Cerebral Palsy

Katherine Dillon
Child Psychology
Cerebral Palsy (CP) is a term used to describe disorders of movement that result from
injury to the brain. It is a problem of muscle coordination. The muscles themselves are not effected but the brain is unable to send the appropriate signals necessary to instruct the muscles when to contract or relax.
Cerebral Palsy can be caused by numerous problems occurring in the prenatal period, prematurity, labor and delivery complication in the newborn period due to genetic or chromosomal abnormality to the brain may not develop in the typical way. Some environmental factors such as drugs metabolic problems, and placental dysfunction may also lead to CP. Previously it was thought that most infants with cerebral palsy had brain injury because of difficulties during labor and delivery. Today only, a small portion of children who are later diagnosed to have Cp. had birth injuries or oxygen deprivation during delivery.
There are three types of Cerebral Palsy. Spastic Cp. is the most common among children. Children with Spasticity will have tight or sometimes rigid muscles and are unable to move included limbs well. The imbalance and increased muscle tone may be slight and may appear as clumsiness. However this imbalance can also appear very severe so that the child in unable to move voluntarily with good control.
Choreothetoid Cerebral Palsy is a term used when children have abrupt involuntary movements of the arm and legs. For people with this type of Cp. controlling the extremities to carry out activities is extremely difficult.
Then there is mixed Cp. in which a person suffers a mixture of spacitiy and choreathetoid movement.
Most Children with Cerebral Palsy can be diagnosed by the time they reach the age of eighteen months. Any predictions for an infant under 6 months are little better then guesses, and even for children younger then one it is difficult to predict the pattern of involvement. By the time the child is two years of age the physician can determine whether the child with Cp, has hemiplegia, dipelgia, or quadriplegia. It is worth saying that a child with Cerebral palsy does not stop doing activities once they have begun them. Such a loss of skills is called regression and that is not a characteristic of Cp. If regression occurs it is necessary to look for a different cause of the child\'s problem. In order for a child to be able to walk, some major events in motor control have to occur. A child must be able to hold his head up before he can sit on his own, and must be able to sit independently before he can walk on his own. It is generally assumed that if a child is not sitting up by himself by the age 4 or walking by age 8, he will never be an independent walker. But a child who starts to walk by age 3 will certainly continue to walk when he is 13 years old unless he has a disorder other then Cp.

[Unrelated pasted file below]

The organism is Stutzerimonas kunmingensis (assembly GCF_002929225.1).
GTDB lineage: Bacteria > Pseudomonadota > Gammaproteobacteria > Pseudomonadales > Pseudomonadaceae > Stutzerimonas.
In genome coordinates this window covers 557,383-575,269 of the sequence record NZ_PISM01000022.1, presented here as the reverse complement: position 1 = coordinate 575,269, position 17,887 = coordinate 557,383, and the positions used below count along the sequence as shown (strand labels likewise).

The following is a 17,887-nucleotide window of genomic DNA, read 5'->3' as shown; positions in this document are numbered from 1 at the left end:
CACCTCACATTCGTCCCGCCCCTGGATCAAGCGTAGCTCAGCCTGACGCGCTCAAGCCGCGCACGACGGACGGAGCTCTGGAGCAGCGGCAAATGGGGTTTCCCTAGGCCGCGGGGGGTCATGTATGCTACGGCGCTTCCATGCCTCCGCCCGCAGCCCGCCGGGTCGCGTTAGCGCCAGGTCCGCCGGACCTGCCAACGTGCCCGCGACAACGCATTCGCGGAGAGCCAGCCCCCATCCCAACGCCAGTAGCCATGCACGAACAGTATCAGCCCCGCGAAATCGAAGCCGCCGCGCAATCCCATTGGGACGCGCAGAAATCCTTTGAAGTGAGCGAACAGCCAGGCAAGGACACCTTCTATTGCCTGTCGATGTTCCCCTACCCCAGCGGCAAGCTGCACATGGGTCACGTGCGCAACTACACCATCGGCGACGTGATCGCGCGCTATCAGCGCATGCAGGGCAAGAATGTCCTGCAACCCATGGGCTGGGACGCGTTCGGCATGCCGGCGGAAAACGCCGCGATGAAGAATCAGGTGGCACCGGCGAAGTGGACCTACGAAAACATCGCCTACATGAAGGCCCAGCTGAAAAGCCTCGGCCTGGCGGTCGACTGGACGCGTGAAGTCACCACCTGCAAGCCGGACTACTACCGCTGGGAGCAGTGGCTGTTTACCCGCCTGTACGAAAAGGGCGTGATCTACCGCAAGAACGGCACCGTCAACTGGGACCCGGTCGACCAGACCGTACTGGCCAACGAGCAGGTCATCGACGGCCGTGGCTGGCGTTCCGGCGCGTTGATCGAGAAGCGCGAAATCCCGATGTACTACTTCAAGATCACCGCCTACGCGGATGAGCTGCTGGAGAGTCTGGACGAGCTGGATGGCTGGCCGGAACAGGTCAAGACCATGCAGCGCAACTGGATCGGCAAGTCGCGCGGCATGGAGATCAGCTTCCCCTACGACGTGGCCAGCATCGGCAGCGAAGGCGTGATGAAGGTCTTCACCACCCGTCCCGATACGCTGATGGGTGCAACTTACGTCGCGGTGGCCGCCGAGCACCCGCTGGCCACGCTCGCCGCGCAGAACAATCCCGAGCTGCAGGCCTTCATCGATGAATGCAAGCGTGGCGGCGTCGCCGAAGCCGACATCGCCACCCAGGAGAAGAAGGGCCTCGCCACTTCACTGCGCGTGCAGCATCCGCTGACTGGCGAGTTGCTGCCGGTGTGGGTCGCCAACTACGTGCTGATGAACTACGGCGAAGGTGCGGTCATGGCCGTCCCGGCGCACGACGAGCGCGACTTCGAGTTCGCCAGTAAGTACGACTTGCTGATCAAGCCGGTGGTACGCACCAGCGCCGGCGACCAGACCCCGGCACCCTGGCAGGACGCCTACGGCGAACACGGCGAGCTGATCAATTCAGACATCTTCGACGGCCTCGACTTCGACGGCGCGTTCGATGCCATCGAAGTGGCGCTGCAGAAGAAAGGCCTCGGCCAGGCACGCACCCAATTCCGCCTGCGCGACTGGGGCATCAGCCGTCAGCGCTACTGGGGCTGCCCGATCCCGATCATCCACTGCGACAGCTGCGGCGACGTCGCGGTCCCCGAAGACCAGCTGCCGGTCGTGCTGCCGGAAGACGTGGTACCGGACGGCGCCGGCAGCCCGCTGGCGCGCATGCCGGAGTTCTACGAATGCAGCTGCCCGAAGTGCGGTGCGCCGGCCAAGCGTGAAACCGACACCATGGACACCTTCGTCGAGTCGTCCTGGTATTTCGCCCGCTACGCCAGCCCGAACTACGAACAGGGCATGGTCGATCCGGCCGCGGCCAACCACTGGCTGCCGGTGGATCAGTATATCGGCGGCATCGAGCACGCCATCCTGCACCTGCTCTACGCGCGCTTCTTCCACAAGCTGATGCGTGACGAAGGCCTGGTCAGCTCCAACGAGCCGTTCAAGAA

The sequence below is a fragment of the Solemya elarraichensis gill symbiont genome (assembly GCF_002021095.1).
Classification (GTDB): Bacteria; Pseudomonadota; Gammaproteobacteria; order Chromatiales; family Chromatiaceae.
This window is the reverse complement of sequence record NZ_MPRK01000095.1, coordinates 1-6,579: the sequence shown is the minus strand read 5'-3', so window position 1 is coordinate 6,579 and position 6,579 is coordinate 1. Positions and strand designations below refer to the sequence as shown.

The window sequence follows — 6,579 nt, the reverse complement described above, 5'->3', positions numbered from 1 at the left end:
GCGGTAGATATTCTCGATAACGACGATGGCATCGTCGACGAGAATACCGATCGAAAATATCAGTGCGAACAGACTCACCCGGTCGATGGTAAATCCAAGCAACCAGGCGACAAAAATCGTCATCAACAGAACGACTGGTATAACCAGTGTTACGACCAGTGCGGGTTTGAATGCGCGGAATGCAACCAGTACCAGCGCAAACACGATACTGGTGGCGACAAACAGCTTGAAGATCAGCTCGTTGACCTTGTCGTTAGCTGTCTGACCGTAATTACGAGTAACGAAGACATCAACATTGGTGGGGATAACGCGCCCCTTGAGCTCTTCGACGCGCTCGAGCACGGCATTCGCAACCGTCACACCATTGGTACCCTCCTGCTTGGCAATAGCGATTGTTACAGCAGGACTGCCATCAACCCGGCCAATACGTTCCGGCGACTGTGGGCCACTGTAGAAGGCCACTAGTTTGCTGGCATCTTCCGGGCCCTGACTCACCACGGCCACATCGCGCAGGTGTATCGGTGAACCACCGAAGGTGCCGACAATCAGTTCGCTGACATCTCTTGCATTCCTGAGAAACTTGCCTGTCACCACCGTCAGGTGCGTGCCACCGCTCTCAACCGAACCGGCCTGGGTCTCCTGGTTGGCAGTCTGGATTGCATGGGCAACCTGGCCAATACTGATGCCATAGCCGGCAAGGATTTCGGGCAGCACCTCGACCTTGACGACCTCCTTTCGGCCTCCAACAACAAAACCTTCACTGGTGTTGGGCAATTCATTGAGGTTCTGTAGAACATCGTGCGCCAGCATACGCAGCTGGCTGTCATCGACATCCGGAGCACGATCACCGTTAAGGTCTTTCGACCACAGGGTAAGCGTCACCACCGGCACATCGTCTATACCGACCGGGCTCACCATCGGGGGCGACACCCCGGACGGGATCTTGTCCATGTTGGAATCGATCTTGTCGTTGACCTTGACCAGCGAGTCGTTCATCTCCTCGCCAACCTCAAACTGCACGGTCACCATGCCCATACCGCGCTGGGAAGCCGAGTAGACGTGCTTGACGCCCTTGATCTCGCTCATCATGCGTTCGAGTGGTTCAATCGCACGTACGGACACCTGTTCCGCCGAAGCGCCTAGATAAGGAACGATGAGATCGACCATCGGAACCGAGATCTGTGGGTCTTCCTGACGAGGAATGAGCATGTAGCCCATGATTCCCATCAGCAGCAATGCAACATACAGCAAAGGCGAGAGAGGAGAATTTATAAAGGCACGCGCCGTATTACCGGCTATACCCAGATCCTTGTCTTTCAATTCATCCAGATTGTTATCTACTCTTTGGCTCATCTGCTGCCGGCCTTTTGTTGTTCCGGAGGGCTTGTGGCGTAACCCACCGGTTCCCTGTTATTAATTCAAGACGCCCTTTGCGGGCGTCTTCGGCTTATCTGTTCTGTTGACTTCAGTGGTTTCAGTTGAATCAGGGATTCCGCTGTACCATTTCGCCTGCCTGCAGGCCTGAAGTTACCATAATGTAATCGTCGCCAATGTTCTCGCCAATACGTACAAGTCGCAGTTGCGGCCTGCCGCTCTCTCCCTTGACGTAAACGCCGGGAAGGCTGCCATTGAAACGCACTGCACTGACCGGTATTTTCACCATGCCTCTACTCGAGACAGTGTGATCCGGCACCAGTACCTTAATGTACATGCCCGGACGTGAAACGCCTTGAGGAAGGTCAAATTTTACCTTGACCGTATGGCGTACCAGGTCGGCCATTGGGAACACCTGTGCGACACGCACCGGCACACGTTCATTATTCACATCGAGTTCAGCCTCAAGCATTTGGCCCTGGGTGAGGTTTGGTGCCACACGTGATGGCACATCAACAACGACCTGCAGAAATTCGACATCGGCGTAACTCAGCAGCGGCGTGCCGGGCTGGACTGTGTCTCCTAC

The first questions usually asked by parents after they are told there child has cerebral palsy are What will my child be like? and Will he walk? When it comes to expectations and questions of what the future holds for a child with Cerebral Palsy, it is important to maintain a combination of optimism and realism. About one, half of all children with Cp. have seizures. A seizure is an abnormal message that may cause someone to loose control of his or her body. Children may take special medication to reduce their seizures. About one Fourth to one, half of kids with Cp. have some type of learning problem. It may be a learning disability or it may be more severe learning problem like mental retardation. Many children with Cp. may need ongoing therapy and devices such as wheelchair. Generally, 90% of children will live up to there 20\'s and beyond. However children with quadriplegia (affecting all 4 extremities) and severe mental retardation have a lower survival rate.
Services for the school age child may include continuing therapy, regular or special education, counseling, technical support, community integration opportunities, recreation and possible personal attendants. An essential factor seems to be a supportive family. People are extensively affected by cerebral palsy can still be highly functional and independent.